Trends in school-level vaccination coverage from 2015 to 2018: Increases in exemption rates and declines in herd immunity in Arizona

Pooja Sangha, J. Mac McCullough

    Research output: Contribution to journalArticlepeer-review

    2 Scopus citations

    Abstract

    Vaccination enrollment requirements are an important tool used to improve vaccination coverage among school-aged children. However, all states permit varying exemptions that allow students to stay enrolled without receiving some (or all) vaccinations. In Arizona, schools are required to report vaccination data on their kindergarten and 6th grade students annually to the Arizona Department of Health Services (ADHS). We analyzed trends in herd immunity and personal belief exemptions in Arizona schools from 2015 to 2018. We also identified multiple correlates of herd immunity at the school level. Our results demonstrate decreased herd immunity statewide and by school type and an increased rate of personal belief exemptions during this period. These findings contribute to the body of literature suggesting that vaccine hesitancy is growing, resulting in suboptimal vaccination coverage for children. Moreover, this research has several policy implications, especially for states permitting multiple exemption types and lax exemption criteria.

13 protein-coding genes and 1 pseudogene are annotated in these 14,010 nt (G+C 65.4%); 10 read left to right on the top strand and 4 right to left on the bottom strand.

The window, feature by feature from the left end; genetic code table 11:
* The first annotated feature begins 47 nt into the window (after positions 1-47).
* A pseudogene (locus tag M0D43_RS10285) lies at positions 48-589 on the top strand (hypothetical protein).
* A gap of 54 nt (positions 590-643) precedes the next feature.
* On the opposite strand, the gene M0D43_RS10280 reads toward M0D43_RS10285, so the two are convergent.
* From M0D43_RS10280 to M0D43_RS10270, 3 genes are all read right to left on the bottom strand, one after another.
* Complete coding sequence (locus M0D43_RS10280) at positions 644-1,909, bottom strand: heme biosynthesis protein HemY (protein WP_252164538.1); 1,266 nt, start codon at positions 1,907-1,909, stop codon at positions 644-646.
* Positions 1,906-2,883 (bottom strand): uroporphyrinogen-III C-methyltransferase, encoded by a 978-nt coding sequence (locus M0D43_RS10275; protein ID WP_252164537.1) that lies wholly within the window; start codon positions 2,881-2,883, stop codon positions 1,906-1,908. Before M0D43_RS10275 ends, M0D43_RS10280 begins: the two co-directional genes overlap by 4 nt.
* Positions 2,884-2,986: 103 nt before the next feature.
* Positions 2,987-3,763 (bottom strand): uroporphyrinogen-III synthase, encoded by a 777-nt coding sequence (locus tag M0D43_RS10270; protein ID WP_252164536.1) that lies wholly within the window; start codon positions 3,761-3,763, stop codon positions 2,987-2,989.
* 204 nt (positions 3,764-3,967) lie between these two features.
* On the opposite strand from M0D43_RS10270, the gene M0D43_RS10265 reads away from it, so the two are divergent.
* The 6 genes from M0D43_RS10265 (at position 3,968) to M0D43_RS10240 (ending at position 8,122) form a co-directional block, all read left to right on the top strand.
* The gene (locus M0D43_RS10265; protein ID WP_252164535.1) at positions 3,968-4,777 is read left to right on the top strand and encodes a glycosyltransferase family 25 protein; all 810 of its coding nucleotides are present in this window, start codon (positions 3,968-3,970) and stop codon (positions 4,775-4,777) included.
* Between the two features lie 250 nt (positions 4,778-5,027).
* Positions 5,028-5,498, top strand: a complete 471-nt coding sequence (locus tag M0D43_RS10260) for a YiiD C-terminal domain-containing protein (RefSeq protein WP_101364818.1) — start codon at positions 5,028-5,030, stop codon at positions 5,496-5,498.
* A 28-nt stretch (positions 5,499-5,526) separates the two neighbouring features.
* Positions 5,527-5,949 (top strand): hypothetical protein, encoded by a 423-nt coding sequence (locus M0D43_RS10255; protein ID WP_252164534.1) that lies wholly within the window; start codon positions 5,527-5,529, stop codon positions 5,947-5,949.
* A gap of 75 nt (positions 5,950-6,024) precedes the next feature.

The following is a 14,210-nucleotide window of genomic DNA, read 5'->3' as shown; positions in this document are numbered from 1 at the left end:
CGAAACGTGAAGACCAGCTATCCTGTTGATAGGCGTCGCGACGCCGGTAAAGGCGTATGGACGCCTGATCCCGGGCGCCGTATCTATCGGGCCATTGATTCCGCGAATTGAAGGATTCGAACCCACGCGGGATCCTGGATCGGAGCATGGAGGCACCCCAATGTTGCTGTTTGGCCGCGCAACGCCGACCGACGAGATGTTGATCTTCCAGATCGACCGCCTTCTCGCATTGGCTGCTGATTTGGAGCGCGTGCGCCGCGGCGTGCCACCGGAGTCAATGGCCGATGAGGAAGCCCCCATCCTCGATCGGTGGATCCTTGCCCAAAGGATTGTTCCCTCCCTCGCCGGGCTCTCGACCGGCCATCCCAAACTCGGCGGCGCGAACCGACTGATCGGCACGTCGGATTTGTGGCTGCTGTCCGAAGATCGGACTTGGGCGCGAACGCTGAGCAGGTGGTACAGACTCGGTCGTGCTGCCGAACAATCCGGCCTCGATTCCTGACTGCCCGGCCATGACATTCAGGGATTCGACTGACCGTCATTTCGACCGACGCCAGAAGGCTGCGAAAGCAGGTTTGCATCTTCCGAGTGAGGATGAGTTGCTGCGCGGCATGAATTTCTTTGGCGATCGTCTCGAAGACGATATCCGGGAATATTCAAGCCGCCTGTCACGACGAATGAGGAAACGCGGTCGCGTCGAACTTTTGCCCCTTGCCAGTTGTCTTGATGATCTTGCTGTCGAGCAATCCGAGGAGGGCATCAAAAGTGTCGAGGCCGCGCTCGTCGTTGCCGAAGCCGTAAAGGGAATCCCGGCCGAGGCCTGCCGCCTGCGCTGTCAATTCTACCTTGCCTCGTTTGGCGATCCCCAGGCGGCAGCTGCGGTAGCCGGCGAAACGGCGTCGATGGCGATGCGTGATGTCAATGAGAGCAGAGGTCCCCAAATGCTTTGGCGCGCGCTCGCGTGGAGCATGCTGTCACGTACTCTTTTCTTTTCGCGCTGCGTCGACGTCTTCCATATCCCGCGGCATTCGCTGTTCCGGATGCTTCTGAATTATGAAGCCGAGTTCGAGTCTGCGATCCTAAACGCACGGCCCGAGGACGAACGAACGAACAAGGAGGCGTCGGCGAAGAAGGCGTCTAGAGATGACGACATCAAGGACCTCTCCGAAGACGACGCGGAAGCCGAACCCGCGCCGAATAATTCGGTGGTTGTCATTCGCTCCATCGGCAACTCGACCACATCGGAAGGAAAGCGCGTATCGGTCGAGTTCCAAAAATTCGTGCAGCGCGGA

Original languageEnglish (US)
    Pages (from-to)4071-4078
    Number of pages8
    JournalVaccine
    Volume38
    Issue number25
    DOIs
    StatePublished - May 22 2020

    Keywords

    • Herd immunity
    • Personal belief exemption
    • School vaccination requirements
    • Vaccine hesitancy

    ASJC Scopus subject areas

    • Molecular Medicine
    • Immunology and Microbiology(all)
    • veterinary(all)
    • Public Health, Environmental and Occupational Health
    • Infectious Diseases

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